Statistical information: A Bayesian perspective


We explore the concept of information in statistics: information about unknown quantities of interest, the parameters. We discuss intuitive ideas of what should be information in statistics. Our approach on information is divided in two scenarios: observed data and planning of an experiment. On the first scenario, we discuss the Sufficiency Principle, the Conditionality Principle, the Likelihood Principle and their relationship with trivial experiments. We also provide applications of some measures of information to an intuitive example. On the second scenario, the definition and new applications of Blackwell Sufficiency are presented. We discuss a new relationship between Blackwell Equivalence and the Likelihood Principle. Finally, the expected values of some measures of information are calculated.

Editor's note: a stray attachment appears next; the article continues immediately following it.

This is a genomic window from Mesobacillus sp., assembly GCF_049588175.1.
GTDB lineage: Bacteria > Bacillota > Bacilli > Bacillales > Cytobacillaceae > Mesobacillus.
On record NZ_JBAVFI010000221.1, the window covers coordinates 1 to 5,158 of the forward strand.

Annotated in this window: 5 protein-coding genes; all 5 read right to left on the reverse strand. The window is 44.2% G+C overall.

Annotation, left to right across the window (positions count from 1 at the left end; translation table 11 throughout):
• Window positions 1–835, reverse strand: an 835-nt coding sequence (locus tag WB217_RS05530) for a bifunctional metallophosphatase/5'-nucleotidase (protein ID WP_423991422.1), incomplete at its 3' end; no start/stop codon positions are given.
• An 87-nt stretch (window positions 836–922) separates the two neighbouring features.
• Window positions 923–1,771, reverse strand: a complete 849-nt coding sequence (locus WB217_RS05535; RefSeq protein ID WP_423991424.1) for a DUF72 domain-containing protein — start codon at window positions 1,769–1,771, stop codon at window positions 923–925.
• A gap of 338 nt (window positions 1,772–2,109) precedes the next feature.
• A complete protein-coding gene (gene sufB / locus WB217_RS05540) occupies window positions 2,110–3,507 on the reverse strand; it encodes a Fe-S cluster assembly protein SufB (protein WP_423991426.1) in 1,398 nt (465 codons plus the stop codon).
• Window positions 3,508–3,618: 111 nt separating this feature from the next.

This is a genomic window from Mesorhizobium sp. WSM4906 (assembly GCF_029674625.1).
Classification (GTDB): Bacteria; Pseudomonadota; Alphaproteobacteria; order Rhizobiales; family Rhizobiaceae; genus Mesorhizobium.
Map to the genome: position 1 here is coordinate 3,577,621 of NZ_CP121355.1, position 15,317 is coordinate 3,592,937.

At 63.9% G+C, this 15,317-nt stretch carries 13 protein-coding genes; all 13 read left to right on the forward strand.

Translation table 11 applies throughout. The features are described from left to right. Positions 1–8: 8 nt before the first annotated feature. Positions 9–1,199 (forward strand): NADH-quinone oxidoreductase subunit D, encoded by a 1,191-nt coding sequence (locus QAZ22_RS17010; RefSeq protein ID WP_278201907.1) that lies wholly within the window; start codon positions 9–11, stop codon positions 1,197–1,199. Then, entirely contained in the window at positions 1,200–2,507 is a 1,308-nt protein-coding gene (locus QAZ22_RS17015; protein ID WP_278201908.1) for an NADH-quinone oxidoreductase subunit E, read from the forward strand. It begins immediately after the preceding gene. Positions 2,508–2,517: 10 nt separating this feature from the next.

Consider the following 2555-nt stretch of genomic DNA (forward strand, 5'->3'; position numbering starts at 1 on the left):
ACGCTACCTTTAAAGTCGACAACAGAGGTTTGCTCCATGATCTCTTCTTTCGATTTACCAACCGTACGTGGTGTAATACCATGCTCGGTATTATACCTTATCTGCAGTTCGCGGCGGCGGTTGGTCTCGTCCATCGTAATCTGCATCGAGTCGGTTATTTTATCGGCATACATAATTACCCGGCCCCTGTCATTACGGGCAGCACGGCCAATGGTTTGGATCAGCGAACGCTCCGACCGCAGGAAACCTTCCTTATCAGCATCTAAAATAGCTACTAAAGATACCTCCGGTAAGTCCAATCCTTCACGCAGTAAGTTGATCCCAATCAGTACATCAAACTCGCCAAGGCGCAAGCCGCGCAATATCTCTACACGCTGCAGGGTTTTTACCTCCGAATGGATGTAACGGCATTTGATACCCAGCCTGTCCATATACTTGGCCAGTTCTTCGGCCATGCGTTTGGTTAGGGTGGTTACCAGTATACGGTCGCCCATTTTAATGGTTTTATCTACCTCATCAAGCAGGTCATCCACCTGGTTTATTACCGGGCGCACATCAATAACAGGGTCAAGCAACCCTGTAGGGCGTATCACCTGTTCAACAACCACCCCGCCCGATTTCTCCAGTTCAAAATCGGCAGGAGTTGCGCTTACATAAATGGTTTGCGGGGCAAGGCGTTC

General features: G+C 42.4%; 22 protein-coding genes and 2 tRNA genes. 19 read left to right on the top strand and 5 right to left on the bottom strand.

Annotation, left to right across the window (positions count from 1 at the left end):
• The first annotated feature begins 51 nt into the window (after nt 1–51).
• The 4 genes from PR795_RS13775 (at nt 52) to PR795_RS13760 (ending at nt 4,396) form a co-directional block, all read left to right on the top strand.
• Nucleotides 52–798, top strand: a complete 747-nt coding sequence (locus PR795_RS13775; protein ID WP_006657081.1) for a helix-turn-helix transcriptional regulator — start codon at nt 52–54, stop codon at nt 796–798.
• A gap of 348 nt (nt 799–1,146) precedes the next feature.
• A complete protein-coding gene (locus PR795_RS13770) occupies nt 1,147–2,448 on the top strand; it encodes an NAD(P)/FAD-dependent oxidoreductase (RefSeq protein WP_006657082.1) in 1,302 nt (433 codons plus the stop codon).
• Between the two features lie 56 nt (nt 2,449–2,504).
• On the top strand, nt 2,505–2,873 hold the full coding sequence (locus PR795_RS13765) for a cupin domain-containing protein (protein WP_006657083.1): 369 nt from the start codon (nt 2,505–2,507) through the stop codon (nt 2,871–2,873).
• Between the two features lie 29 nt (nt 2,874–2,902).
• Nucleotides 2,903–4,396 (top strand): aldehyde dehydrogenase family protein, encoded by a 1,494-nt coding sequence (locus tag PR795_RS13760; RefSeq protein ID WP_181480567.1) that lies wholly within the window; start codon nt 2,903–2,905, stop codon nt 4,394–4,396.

In Entropy
Rafael B. Stern
Rafael B. Stern
Professor of Statistics

I am an Assistant Professor at the University of São Paulo. I have a B.A. in Statistics from the University of São Paulo, a B.A. in Law from Pontifícia Universidade Católica in São Paulo, and a Ph.D. in Statistics from Carnegie Mellon University. I am currently a member of the Scientific Council of the Brazilian Association of Jurimetrics, an associate investigator at NeuroMat and a member of the Order of Attorneys of Brazil.